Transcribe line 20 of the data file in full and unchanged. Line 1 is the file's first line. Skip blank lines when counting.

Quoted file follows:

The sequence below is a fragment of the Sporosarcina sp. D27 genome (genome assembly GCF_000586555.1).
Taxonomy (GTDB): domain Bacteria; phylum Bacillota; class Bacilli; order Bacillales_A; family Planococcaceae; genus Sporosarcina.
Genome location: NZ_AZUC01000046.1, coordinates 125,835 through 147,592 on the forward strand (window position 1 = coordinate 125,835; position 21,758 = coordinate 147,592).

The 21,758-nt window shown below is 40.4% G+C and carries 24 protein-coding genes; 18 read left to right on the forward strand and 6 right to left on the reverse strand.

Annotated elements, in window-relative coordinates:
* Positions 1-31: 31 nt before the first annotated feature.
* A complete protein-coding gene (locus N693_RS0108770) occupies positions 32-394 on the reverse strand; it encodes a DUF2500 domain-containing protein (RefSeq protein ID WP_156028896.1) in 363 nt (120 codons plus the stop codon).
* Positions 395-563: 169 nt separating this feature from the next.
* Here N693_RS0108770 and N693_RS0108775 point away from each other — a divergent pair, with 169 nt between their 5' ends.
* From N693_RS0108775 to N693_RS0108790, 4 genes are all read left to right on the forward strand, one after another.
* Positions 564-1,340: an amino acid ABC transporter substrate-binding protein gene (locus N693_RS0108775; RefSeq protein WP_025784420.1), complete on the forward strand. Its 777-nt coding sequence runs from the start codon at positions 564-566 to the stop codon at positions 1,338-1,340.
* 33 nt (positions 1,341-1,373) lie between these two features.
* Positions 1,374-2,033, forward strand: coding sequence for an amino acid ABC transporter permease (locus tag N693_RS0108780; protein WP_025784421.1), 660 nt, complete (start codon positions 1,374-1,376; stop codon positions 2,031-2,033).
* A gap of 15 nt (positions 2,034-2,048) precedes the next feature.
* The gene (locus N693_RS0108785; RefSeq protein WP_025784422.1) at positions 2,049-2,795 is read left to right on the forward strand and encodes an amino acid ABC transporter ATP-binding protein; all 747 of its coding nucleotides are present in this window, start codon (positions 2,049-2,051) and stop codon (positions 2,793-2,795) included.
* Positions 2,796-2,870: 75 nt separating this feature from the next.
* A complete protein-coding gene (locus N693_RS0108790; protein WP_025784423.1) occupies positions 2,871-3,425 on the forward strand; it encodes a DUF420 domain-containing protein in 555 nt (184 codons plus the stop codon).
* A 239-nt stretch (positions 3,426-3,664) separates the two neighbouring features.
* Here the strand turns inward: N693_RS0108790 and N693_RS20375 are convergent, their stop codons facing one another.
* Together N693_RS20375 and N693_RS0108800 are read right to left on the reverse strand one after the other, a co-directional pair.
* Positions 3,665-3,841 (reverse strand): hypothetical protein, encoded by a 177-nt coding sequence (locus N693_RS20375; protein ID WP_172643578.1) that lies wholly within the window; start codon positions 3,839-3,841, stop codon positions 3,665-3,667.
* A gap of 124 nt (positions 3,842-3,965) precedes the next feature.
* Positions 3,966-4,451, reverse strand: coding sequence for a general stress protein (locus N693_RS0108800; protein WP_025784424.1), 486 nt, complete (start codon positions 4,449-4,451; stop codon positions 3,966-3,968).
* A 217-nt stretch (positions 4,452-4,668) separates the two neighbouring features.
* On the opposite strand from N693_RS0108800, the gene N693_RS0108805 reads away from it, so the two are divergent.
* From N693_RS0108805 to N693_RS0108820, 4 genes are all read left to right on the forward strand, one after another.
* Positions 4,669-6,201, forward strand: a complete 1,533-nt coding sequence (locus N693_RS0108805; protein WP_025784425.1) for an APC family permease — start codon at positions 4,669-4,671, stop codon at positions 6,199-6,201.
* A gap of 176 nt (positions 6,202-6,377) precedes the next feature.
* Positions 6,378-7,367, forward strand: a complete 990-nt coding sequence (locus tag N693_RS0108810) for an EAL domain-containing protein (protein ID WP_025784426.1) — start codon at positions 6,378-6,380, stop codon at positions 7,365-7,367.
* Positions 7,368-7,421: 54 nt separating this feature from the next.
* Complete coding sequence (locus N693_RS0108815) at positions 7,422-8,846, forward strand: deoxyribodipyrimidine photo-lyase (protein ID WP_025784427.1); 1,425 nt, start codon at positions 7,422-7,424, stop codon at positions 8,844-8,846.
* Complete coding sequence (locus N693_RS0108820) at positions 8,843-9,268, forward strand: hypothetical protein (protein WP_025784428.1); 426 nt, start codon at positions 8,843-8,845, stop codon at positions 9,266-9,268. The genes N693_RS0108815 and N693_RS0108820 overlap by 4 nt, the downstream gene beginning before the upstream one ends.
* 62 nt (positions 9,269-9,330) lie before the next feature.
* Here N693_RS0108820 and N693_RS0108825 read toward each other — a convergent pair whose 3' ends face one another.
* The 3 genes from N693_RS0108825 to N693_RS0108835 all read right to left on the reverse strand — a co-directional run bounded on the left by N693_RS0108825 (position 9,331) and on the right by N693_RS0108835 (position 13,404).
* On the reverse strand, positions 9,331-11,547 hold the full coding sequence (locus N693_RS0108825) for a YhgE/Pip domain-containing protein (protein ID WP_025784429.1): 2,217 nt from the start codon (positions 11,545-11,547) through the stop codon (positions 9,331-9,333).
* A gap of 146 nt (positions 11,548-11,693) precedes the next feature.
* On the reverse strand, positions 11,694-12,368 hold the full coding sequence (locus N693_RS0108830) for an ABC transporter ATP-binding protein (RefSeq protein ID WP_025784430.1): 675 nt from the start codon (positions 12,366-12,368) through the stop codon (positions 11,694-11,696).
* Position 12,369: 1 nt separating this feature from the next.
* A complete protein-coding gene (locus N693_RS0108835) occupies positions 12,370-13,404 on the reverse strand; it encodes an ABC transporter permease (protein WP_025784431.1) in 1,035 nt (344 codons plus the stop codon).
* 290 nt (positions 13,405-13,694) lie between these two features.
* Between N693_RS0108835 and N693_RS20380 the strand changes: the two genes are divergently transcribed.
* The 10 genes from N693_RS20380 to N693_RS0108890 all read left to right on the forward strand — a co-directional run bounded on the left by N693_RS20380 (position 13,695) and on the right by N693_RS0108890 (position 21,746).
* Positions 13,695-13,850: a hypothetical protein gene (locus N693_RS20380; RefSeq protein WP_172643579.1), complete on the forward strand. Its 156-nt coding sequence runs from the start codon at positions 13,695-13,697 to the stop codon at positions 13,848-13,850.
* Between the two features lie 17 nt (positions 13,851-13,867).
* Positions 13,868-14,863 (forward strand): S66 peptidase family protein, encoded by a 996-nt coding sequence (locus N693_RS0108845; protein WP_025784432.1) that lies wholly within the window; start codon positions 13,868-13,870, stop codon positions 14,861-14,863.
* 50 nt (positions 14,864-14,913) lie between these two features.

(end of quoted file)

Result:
* Together N693_RS20375 and N693_RS0108800 are read right to left on the reverse strand one after the other, a co-directional pair.